If you’re wondering what’s coming up on #HGN, or you would like to contribute to the discussions on the site, read on!
As you might already have seen, our first theme – Historical Truth – is now underway, with a first post from our Event Chair, Adam Chapman. You will be able to find content from the theme here, along with the theme provocation. The theme will run until the end of May, and you can sign up for the theme event here.
Our second theme, which will launch when Historical Truth comes to an end(!), focuses on the broad range of ethical issues and complexities that exist around historical games. Ethics is an open theme, and a call for contributions appears below. The theme launches in the week commencing 30 May 2021, and will run until the end of August, with a theme event at the beginning of September. Content from the theme will be available here, and this is how we’re framing it:
Although public debates around historical games have given a great deal of thought to issues of accuracy, and to the representative powers and affordances of these media, attention to the ethical dimensions of such games has been more limited. Historical sensitivities are rarely foregrounded in discussions which are more likely to focus on verisimilitude than cultural appropriation, or on ‘how?’ rather than ‘should?’ Scholars have highlighted a range of ethical issues in historical games, which emerge for example in the representation of archaeology (e.g. Dennis, 2016), the treatment of highly sensitive and traumatic events (e.g. Pfister, 2016; Chapman and Linderoth, 2015) or counterfactual depictions of real individuals in ways which are disrespectful (e.g. Mukherjee, 2017). This work exists alongside an increasing acknowledgement of the extensive use of colonialist mechanics and dispositions – issues which we will discuss in more detail in our summer theme.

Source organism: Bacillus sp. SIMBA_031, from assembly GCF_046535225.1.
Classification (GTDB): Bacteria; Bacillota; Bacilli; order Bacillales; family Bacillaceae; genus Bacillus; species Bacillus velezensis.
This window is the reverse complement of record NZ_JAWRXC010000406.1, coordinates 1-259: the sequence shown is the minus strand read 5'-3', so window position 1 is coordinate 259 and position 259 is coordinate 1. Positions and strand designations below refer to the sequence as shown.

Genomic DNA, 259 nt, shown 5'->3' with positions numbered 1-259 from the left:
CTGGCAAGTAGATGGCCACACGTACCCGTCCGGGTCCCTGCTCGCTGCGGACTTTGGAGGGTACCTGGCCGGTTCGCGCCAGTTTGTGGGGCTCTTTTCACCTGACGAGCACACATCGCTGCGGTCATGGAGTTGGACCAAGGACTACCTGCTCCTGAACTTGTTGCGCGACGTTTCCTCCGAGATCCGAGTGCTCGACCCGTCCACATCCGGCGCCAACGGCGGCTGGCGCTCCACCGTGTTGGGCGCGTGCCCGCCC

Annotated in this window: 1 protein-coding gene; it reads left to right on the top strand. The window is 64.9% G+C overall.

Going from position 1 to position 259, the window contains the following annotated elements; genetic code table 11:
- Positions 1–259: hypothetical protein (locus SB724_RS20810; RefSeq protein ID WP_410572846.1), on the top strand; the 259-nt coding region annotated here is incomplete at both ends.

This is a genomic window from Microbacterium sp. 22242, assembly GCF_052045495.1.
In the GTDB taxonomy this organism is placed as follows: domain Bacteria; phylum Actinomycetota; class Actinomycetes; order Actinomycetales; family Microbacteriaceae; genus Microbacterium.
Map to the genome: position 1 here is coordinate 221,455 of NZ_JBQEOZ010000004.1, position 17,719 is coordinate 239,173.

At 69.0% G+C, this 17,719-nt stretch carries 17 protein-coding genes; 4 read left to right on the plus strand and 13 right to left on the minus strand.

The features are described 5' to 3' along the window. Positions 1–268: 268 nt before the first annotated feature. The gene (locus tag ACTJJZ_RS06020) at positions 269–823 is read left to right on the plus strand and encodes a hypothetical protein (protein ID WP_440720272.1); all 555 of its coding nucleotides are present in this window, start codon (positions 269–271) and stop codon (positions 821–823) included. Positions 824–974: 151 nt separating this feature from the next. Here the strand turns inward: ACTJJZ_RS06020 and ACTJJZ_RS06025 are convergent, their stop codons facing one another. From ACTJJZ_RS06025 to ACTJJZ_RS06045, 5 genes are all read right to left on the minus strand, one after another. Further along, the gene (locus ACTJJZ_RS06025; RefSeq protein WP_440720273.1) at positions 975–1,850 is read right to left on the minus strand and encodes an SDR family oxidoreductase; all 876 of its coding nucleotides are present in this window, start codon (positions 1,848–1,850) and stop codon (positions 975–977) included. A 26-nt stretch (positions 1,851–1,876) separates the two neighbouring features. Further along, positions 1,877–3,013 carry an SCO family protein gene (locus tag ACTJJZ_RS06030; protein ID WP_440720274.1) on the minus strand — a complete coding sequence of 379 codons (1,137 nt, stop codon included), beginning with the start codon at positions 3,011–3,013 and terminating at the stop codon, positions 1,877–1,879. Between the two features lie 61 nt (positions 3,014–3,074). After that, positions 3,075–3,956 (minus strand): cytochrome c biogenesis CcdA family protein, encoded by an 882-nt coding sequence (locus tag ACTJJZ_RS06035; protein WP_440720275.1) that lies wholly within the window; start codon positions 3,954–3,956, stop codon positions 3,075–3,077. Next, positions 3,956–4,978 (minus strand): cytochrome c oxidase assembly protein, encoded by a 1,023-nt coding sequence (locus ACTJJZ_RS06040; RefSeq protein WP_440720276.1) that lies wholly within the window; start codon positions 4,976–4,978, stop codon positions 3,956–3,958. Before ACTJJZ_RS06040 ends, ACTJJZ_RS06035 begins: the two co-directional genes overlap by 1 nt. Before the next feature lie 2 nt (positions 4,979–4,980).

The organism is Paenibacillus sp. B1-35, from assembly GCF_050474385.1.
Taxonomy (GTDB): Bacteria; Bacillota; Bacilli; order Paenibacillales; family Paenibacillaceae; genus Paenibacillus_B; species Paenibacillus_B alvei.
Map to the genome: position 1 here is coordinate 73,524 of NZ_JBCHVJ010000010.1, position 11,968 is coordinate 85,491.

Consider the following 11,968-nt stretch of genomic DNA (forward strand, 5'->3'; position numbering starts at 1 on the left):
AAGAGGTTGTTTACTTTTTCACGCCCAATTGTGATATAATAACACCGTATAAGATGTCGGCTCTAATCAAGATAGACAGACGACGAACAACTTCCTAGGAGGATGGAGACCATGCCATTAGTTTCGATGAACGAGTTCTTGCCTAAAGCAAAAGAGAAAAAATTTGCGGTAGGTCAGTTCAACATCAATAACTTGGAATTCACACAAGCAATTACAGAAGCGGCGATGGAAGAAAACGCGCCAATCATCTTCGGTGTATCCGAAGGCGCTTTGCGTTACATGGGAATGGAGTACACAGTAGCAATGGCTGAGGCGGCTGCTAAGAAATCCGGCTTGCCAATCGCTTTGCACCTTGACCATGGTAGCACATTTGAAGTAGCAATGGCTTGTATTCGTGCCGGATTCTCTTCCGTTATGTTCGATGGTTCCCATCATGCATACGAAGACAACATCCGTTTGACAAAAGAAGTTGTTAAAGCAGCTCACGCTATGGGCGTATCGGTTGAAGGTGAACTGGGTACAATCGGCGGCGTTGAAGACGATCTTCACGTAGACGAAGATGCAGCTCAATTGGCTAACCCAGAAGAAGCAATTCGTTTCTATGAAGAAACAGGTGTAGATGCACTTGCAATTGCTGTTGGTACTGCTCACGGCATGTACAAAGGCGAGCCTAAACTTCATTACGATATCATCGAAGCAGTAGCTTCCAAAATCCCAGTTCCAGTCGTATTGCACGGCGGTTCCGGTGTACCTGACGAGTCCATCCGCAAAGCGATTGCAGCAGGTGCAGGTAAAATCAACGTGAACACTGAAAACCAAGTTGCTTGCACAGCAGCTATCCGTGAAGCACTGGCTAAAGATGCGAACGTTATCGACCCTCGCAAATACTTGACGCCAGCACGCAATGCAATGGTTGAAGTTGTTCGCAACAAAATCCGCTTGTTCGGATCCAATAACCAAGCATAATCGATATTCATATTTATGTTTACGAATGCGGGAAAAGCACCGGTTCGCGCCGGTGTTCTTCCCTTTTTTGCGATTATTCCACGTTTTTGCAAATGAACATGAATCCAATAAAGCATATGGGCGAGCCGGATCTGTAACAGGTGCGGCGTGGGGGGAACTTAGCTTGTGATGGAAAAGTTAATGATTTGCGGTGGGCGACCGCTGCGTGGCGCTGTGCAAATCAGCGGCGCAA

Is it impossible, then, to produce games about difficult or (un)popular historical subjects or people in ways which seem ethical and respectful from all standpoints? If not, which historical games are successful ethical projects, and what do they do that is distinctive? Where and how are the ethical principles that underpin so much good historical, archaeological or heritage work put into practice in games? And in light of the breadth of affordances that historical games now offer, to what extent do ethical issues stop with game makers? How much ethical responsibility rests with the players of historical games? Their fans and modders? Or for that matter, their regulators, or their reviewers?
Contributions to the Ethics theme
As we say, Ethics is an open theme, and we’re hoping network members will want to add to the discussion. #HGN provides a space to explore the conjunction of history and games, and we’re seeking contributions to the theme from anyone interested in discussing ethical matters in and around that conjunction. We are open to a range of formats and approaches: blog posts, book reviews, literature reviews and state-of-the-field posts, game criticism and reviews, event reviews, game analyses or post-mortems, podcast recordings, video essays, or any other type of creative contribution you might be interested in sharing. As a guide, we might expect written pieces to be in the region of 1,000-1,500 words, and video essays or audio recordings of around 5-10 minutes. However, if you have more to say, get in touch and we can talk.
The Ethics theme is open for contributions until Friday 21 May. We will post content received during the period 30 May to 31 August. All material will be treated in line with our copyright statement (you can find this on our About page but tl;dr – it’s free, open access, and you can repost your work wherever you like).
Submission and editorial process
Please submit contributions via the email linked at the bottom of the page, and any queries or questions through the same route. Contributions will be assigned for editorial review to at least one member of the HGN editorial team, and we will supply feedback and suggestions for amendment, as appropriate, for any submissions received. Please note that we reserve the right to reject contributions which are unsuitable for the site, and to request and/or require specific editorial changes before publication to meet any legal, funding or support requirements or obligations.
We commit to respond to all submissions within two weeks, and to fix a publication date for accepted content at the earliest possible point.
HGN is an open access, public-facing project intended to connect people, and we neither charge nor pay a fee for editorial support and publication on our site.